The trustee’s conduct was central to the Court’s analysis of the forum non conveniens issue. The Court attached significant weight to the fact the Milan Proceedings had been on foot for three years, before undertaking a comprehensive review of the authorities dealing with s.90, together with its related ‘firewall’ provisions. Section 90 provides, inter alia:

All questions in regard to a trust which is for the time being governed by the laws of the Islands or in regard to any disposition of property upon the trusts thereof including questions as to –… (b) any aspect of the validity of the trust or disposition or the interpretation or effect thereof … are to be determined according to the laws of the Islands, without reference to the laws … of any other jurisdictions with which the trust or disposition may be connected … ’

The Court did not consider that s.90 could be properly construed as excluding a foreign court from exercising jurisdiction over a trust governed by Cayman Islands law, nor did it confer exclusive jurisdiction on  the Cayman Islands courts to determine such issues in relation to Cayman Islands trusts. It was merely a governing law clause and no binding authority was identified that displaced that view.

The Court then conducted an analysis of the trust instrument’s exclusive jurisdiction clause, which provided that ‘the courts of the Cayman Islands shall be the forum for administration of this Trust’. Crucially, the question of whether the clause was exclusive or not was fact-sensitive. The fact that the issue of which jurisdiction the main litigation should take place in was ordinarily determined before (rather than after) the main proceedings had commenced was what the Court described as a ‘pivotal factor’.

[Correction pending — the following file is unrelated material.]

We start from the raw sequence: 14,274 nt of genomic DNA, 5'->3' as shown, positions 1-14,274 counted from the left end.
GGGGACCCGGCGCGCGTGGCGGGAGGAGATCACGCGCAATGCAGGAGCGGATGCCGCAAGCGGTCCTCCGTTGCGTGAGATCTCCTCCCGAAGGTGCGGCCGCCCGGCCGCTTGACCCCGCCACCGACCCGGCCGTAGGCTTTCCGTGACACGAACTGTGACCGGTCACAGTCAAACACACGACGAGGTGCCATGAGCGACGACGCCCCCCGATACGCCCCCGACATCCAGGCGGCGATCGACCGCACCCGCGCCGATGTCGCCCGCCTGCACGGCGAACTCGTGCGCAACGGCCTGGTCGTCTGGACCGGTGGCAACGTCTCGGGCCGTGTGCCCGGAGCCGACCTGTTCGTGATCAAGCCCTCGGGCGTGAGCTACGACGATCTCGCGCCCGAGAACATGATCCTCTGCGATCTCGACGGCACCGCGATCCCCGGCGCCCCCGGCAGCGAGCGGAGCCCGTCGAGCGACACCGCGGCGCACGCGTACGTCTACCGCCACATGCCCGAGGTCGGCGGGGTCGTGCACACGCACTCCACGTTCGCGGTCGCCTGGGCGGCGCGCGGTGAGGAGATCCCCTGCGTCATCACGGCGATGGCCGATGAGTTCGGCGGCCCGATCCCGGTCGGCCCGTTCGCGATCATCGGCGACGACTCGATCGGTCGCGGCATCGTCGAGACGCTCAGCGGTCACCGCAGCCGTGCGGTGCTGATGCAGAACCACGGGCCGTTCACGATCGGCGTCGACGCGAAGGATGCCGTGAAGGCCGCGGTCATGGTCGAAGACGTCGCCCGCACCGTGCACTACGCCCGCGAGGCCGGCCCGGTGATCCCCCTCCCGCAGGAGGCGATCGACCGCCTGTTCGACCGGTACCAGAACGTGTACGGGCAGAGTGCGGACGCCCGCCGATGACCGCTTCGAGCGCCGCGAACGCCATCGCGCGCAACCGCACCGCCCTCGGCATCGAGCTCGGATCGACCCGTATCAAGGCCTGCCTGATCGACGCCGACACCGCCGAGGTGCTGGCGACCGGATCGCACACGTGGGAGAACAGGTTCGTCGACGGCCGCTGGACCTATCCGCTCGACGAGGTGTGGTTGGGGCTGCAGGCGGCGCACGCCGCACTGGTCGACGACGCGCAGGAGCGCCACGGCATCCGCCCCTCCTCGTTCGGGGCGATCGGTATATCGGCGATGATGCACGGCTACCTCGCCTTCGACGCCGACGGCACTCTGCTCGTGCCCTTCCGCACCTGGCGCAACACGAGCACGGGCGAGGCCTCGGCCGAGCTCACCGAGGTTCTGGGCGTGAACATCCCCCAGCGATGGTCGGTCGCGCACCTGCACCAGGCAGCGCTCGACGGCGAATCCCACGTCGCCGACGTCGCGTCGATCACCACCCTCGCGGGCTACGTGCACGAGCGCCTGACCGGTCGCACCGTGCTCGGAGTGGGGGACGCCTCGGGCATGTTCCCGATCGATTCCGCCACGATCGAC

Citing with approval the principles enunciated by the UK Privy Council in Crociani v Crociani, [3]  the Court held that:

  • whether a dispute is caught by an exclusive jurisdiction clause will depend on the nature of the dispute; and
  • it will be easier for a beneficiary to resist enforcement of such a clause than it will be for a party to resist a contractual exclusive jurisdiction of the courts, because of the court’s power to supervise the administration of trusts.

In any event, the relevant administration clause was not expressed to be ‘exclusive’ and it was too late for the trustee to have the validity issue determined by the Cayman Islands courts, as it had already obtained Beddoe approval for the dispute to be adjudicated by the Milan court.

It was unclear why the trustee wished to have the same issue determined in concurrent proceedings, shortly after Parker J approved the decision to contest the validity issue in the Milan Proceedings.

Finally, the Court determined that the Cayman Islands courts were not the most appropriate forum. One of the key bases for that finding was the passage of time that had elapsed since the Milan Proceedings had commenced, together with the fact the trustee had already submitted to the jurisdiction of a foreign court. The Court readily acknowledged the potential for a very different outcome if the trustee’s application had been commenced shortly after the Milan Proceedings.


Ultimately, there were two compelling factors that weighed heavily in support of the Guardian obtaining a stay:

  • the effluxion of time since the commencement of proceedings in a foreign jurisdiction; and
  • the fact the trustee had already obtained orders to defend the foreign proceedings on the validity issue in that jurisdiction.

The judgment once again illustrates why proactive, not reactive, steps in relation to the administration of a trust are vital. It also illustrates why the drafting of jurisdiction clauses in trust instruments requires careful consideration.


[1] That legislation is now the Trusts Act (2020 Revision).

[2] Unreported, 21 December 2020, per Justice Kawaley

[3] [2014] UKPC 40